Christopher Hitchens, in his last days, had a debate with his friend Ian McEwan about whether Philip Larkin, in his celebrated poem ‘The Whitsun Weddings’, concluded the poem in a ‘horribly dark’ way:

“I set the poem up and read it, and when I reached that celebrated end, “A sense of falling, like an arrow shower/Sent out of sight, somewhere becoming rain,” Christopher murmured from his bed, “That’s so dark, so horribly dark.” I disagreed, and not out of any wish to lighten his mood. Surely, the train journey comes to an end, the recently married couples are dispatched towards their separate fates. He wouldn’t have it, and a week later, when I was back in London, we were still exchanging emails on the subject. One of his began: “Dearest Ian, Well, indeed – no rain, no gain – but it still depends on how much anthropomorphising Larkin is doing with his unconscious … I’d provisionally surmise that ‘somewhere becoming rain’ is unpromising.”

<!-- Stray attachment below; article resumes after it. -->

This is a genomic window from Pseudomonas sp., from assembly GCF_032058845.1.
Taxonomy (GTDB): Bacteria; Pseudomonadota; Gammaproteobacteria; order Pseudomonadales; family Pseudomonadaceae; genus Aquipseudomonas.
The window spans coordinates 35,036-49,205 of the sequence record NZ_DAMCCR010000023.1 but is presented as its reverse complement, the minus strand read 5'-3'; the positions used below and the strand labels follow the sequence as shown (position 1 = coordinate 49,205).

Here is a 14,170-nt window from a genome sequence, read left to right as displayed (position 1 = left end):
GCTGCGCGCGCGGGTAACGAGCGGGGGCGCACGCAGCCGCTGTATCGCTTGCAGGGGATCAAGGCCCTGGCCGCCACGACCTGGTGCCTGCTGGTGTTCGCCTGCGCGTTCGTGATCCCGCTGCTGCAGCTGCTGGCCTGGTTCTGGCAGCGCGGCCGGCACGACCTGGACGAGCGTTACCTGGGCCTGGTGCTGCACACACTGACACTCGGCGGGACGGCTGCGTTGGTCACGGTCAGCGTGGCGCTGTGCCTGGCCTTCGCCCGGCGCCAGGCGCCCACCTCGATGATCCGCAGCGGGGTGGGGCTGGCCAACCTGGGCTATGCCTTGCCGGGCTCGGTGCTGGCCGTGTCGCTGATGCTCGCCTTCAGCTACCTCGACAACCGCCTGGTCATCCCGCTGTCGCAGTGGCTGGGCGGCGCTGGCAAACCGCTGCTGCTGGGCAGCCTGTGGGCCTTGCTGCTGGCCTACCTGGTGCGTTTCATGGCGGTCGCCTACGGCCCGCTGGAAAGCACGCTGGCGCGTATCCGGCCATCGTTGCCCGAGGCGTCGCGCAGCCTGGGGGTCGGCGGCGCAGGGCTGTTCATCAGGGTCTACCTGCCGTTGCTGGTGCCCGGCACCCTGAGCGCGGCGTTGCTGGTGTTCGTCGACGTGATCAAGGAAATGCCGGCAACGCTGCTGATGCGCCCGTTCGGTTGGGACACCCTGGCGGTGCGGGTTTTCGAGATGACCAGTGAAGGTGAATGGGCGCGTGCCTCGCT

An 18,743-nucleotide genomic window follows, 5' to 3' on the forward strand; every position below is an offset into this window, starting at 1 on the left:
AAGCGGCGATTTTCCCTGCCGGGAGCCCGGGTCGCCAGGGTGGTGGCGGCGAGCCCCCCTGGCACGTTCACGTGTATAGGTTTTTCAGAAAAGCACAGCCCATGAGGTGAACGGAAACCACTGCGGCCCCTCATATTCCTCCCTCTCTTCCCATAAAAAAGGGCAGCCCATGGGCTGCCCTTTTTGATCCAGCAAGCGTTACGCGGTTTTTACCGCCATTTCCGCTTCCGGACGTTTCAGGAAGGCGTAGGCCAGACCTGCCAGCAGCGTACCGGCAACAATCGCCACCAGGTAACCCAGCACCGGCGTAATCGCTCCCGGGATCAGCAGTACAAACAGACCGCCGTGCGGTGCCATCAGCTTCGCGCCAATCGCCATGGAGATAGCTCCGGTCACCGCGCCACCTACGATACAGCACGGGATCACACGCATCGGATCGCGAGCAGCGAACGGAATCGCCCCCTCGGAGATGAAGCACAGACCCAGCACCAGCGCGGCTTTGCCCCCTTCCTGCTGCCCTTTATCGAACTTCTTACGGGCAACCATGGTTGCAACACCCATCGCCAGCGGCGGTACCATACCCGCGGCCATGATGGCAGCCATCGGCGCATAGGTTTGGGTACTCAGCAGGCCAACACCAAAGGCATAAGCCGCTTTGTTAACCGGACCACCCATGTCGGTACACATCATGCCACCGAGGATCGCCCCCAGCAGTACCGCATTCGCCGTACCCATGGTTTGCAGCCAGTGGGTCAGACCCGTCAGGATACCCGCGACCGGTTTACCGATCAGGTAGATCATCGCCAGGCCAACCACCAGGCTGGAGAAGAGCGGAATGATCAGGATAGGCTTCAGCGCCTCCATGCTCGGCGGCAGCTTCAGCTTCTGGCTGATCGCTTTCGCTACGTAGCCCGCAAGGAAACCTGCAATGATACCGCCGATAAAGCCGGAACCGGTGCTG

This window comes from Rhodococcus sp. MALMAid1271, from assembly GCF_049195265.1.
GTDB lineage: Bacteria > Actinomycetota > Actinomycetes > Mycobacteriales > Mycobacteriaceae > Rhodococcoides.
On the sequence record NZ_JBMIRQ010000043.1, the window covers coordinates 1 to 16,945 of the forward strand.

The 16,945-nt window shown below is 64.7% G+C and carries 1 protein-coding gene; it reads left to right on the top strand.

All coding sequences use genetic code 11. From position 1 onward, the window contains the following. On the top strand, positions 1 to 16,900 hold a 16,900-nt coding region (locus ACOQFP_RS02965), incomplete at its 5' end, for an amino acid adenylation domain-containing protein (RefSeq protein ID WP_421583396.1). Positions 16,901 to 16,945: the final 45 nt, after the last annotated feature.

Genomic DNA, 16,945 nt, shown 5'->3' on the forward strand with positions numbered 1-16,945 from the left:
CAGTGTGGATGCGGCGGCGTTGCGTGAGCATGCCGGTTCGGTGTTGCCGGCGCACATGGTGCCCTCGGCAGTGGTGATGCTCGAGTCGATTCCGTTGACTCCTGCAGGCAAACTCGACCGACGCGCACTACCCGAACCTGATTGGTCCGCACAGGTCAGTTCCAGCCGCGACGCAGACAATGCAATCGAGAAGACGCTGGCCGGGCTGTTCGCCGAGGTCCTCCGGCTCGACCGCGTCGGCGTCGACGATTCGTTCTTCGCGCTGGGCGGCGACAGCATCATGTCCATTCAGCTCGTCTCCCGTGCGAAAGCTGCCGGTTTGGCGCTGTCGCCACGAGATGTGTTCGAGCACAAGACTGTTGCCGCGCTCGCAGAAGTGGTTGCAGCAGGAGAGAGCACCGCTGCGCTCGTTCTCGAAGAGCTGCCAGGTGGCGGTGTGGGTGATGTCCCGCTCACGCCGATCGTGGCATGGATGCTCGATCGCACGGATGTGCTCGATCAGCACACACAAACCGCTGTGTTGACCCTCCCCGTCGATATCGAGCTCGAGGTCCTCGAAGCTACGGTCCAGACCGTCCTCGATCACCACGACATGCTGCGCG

Most people seem to think Larkin had a distaste for weddings reflected in the piece. Read the poem HERE and an analysis of it HERE. What do you think?

(Read the rest of McEwan’s account of his last visit with Hitchens HERE.)